"More Medical Students Are Choosing To Become Family Doctors — And That’s Good News For Obamacare"
CREDIT: American Academy of Family Physicians
The number of U.S. medical school graduates choosing to go into family medicine and primary care rose for the fourth consecutive year, according to a press release from the American Academy of Family Physicians (AAFP). That’s great news for the millions of Americans who will become newly insured under Obamacare and Medicare in the coming years, since many industry experts feared there wouldn’t be enough primary care physicians to meet their medical needs.
Family medicine, unlike more specialized medical fields, involves caring for patients in a comprehensive way that involves everything from diagnosing and treating a wide range of common illnesses to promoting preventative health measures that might prevent the need for more specialized care in the future. In 2009, only 58 percent of U.S. medical school graduates chose residencies in family medicine — but now more than 67 percent of first-year family medicine residents graduate from American medical schools.
“This is another indicator that medical students realize primary care is the foundation of health care,” said Dr. Perry Pugno, vice president for medical education at the AAFP, in a statement. “The number of students choosing family medicine… continues to increase, and the attendance at the AAFP’s National Conference for Family Medicine Residents and Medical Students has really increased. All of these point to a trend toward primary care careers.”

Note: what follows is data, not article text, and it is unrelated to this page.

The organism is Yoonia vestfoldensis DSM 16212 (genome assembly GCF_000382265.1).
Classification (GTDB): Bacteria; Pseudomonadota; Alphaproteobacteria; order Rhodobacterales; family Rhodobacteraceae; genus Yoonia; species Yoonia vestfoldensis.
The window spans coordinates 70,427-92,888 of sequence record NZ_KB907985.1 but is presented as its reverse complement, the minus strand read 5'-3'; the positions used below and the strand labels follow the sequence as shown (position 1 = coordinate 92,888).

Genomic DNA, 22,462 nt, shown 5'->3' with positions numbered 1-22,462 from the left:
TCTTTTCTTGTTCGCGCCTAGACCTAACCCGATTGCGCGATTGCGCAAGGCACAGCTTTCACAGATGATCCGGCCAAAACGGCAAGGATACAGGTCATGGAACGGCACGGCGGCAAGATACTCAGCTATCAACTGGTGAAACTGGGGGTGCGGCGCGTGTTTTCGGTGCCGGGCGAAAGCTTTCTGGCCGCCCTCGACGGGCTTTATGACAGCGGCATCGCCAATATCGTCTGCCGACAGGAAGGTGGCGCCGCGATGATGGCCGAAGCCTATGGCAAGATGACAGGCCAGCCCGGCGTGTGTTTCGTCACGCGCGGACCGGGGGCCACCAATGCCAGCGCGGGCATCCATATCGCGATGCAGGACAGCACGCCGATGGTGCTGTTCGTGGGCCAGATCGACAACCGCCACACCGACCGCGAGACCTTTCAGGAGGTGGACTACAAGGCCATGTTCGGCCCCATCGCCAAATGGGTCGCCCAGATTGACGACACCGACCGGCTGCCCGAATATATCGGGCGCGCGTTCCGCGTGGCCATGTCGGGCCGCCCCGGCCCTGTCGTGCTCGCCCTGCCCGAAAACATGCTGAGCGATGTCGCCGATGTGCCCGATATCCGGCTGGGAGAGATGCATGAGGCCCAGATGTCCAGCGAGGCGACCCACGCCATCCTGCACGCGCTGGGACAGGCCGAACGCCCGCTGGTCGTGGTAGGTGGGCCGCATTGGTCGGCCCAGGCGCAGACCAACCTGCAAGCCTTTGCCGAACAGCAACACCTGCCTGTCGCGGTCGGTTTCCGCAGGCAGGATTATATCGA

Many health experts have feared that America is in the midst of a widespread doctor shortage that may prevent millions of people from receiving essential primary care — especially as millions of Americans become insured for these types of services under Obamacare in 2014. Estimates from the Association of American Medical Colleges pegs the shortage at 13,000 doctors today and projects it to be ten times that number by 2024. The new numbers are cause for optimism — but doctors warn that it still may not be adequate to meet future needs.
“Taken together, these show the ship may be turning,” Pugno noted in his statement. “But it isn’t turning fast enough to meet future needs, given the demand that will grow as a result of the Affordable Care Act’s expansion of insurance coverage and the aging of our population.”
Even so, the surge in family doctors is also good news for Medicare. The Wall Street Journal had found that the number of doctors refusing to serve Medicare patients had increased almost three-fold between 2009 and 2012 due to uncertainty over reimbursement rates. But a survey commissioned by USA Today found that the number of U.S. physicians accepting new Medicare patients had risen by about 33 percent between 2007 and 2011, largely thanks to the influx of new primary care doctors highlighted by the AAFP. These doctors are more willing to accept Medicare patients than older physicians who are dropping out of the health care system.
New medical graduates’ interest in primary care and their willingness to take on Medicare patients may signal that young doctors understand the types of resources that will be needed under health reform. Recent evidence has shown that medical schools have also been changing the way they teach their students in response to Obamacare, emphasizing the sort of team-based comprehensive care that the law encourages and slowly shifting away from a model that encourages new doctors to choose specialty medical professions that may pay more than family medicine.